Saturday, March 9, 2013

Lost Footage: Tim Goes to Nepal

Tim just discovered these forgotten photos on his camera from his work trip to Nepal back in November of 2011.  He was laid up with intestinal issues for much of the trip (don't eat the lettuce!), but was able to get out and about in Kathmandu a bit.  Here are some of the highlights...

First, he checked out the Boudhanath stupa, one of the holiest Buddhist sites in Nepal and a UNESCO Heritage site, built in the 14th century.  The stupa is shaped like a giant mandala, has Buddha's eyes painted on all four sides, and is topped by a pyramid composed of the 13 steps to enlightenment. 

You're supposed to walk clockwise around the stupa, as these people below are doing.  The are around the stupa has become home to a large, bustling Tibetan population since the Dalai Lama fled Tibet.  Tibetans walk around the stupa a certain number of times and spin each prayer wheel (imbedded in the outer walls of the stupa) clockwise a specified number of times based on numerology:

Tibetan pilgrims express devotion through a ritual of repetitive prostration, particularly at or leading up to holy sites:

The prayer flags draped up the sides of the stupa are meant to send mantras, prayers, goodwill and compassion outwards on the wind.  These flags are mainly used in the Himalayas and actually pre-date Buddhism in Tibet:  

Tim also hit up Durbar Square, which houses a whole lot of ancients temples, palaces, courtyards and statues.  The details are a little hazy for Tim, maybe because it was so long ago, maybe because he may have had giardia:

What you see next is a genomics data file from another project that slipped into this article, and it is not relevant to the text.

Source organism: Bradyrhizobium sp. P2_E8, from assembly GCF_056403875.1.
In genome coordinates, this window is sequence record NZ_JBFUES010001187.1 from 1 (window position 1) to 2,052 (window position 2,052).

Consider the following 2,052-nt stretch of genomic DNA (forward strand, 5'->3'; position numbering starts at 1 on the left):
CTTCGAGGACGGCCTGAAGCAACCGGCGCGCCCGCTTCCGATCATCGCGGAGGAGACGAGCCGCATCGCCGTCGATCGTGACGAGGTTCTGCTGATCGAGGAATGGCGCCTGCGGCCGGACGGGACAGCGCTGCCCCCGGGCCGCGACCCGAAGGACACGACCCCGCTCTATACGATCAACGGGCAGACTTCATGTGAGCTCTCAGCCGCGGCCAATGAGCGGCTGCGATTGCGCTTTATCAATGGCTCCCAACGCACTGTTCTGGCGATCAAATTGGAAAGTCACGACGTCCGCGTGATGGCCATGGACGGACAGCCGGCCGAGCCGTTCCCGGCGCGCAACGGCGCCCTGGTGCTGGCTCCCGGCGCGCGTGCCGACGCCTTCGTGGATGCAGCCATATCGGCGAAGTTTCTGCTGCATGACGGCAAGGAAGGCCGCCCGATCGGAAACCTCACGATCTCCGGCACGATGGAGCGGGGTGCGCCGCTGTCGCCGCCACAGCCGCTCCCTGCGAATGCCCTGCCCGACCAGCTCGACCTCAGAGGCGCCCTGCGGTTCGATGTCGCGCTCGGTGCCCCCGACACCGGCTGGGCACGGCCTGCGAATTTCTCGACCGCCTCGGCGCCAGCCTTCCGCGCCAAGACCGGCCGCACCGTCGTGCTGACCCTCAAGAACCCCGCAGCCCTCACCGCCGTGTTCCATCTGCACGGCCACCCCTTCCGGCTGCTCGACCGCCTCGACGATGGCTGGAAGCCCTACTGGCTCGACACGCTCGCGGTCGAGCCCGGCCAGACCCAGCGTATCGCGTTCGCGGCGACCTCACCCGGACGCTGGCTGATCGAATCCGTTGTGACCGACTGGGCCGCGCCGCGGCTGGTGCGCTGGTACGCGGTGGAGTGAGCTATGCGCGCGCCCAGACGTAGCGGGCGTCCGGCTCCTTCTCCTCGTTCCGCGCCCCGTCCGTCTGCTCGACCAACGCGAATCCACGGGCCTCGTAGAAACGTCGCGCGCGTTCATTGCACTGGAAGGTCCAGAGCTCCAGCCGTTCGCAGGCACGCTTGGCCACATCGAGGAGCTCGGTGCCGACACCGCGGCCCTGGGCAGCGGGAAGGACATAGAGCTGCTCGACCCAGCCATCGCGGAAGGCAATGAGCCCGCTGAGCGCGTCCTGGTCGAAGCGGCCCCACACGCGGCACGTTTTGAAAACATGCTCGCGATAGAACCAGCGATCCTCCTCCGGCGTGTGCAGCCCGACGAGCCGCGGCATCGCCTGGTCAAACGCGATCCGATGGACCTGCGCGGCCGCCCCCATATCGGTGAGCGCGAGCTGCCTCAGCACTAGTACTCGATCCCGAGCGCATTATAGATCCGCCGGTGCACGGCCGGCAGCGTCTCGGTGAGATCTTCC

These brightly dressed fellows are actually construction workers working on the old royal palace:

Cool palace door:

Ganesha statue covered in red powder and garlands of flowers:

Tim wandered through Thamel area, which is the jumping off point for many trekkers and is also a bustling market full of knickknacks, hiking gear... pretty much anything a tourist could want (including some cool jewelry that Tim got me):

Tim had an epic journey back from Nepal to Jakarta, spending approximately 20 hours in the Kathmandu airport due to the notoriously foggy/polluted air, which doesn't allow planes to land or take off.  He also says the inversion layer contributed to him not being able to see the mountains surrounding the city the whole time he was there, except for when he saw them out the window of the plane on the way in.  Even then he had to contend with an unwashed and, thus, stinky backpacker/trekker guy leaning over him to take photos out the plane window. 


  1. aaaah so beautiful! Just about everything I've read about Nepal mentions the smog/air pollution. It's a real shame. Also - re: eating lettuce. I fear I, too, am going to learn that lesson the hard way. Not eating fresh greens seems to go against my usual dietary habits.

    1. Yeah, unfortunately the veggie thing is a potential problem pretty much anywhere. I was laid up for pretty much the whole of February after eating something, who knows what, but, on the other hand I eat veggies all the time here and am usually ok. Shrug.


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